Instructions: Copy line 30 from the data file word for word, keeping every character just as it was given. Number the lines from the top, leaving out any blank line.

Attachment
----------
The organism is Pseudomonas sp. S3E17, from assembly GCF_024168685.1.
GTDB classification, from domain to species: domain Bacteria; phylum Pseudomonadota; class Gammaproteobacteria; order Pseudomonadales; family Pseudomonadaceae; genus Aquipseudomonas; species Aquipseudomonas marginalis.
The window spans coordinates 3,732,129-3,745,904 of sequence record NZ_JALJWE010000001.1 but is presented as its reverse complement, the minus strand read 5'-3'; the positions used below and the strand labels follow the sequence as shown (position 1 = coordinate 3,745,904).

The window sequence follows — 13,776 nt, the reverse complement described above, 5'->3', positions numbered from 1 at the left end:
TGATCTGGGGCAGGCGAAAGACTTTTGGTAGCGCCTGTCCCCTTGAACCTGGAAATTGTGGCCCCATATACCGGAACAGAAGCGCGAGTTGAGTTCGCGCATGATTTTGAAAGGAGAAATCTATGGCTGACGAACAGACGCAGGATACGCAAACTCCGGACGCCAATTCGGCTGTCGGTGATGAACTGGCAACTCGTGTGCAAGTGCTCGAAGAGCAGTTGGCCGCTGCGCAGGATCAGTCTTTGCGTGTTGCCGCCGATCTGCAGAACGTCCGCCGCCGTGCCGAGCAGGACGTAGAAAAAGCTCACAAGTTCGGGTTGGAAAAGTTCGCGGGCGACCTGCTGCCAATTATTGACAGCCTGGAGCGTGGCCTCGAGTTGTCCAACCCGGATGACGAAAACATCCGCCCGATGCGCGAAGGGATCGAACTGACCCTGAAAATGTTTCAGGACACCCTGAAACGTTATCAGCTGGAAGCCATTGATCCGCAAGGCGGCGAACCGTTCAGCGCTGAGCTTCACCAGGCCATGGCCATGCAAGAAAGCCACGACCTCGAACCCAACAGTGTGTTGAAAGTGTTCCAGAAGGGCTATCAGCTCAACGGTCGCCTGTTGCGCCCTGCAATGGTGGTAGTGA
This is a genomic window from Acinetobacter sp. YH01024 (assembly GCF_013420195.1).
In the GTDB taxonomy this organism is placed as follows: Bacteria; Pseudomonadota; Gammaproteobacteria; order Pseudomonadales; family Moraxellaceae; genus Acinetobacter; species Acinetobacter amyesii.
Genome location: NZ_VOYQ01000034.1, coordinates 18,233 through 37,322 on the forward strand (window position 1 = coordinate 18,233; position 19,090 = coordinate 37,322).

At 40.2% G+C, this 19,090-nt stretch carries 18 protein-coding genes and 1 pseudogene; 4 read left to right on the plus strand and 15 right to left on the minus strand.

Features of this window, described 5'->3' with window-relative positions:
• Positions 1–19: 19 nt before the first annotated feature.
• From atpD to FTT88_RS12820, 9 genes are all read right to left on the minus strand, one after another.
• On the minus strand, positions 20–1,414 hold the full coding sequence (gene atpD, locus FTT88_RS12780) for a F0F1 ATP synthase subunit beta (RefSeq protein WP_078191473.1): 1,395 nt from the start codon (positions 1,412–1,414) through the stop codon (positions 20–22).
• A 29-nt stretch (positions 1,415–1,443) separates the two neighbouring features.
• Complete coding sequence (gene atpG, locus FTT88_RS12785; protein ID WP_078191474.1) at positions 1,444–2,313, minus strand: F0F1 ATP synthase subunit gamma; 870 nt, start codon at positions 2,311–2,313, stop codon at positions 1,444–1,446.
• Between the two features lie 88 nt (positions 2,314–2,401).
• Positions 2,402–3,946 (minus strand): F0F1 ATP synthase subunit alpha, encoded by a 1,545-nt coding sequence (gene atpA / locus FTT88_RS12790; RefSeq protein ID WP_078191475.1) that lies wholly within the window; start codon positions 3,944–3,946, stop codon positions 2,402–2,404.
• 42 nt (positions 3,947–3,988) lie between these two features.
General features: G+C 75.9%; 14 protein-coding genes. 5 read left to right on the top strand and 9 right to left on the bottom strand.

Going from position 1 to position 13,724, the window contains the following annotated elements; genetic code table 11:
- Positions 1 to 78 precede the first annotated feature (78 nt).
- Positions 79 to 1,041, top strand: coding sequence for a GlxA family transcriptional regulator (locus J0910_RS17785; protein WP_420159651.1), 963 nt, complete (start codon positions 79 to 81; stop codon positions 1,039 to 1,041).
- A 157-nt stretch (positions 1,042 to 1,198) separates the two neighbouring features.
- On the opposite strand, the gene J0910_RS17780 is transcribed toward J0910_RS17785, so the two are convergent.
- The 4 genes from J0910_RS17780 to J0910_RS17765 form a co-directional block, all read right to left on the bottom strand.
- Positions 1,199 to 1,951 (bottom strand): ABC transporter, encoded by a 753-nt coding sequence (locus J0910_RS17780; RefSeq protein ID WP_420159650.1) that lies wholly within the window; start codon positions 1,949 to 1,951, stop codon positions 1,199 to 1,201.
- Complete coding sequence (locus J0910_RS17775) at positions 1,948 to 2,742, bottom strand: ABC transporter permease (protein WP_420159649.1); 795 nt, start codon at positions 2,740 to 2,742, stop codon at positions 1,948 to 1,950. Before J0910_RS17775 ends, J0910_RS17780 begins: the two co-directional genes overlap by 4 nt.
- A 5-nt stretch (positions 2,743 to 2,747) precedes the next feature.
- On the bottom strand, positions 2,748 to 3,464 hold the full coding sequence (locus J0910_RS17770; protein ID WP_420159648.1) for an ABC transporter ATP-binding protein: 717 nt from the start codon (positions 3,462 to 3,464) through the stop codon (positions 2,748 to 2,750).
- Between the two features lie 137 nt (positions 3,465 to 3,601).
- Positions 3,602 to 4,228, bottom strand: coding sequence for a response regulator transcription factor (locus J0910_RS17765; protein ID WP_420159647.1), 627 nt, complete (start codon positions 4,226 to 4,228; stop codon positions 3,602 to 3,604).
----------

- Between the two features lie 137 nt (positions 3,465 to 3,601).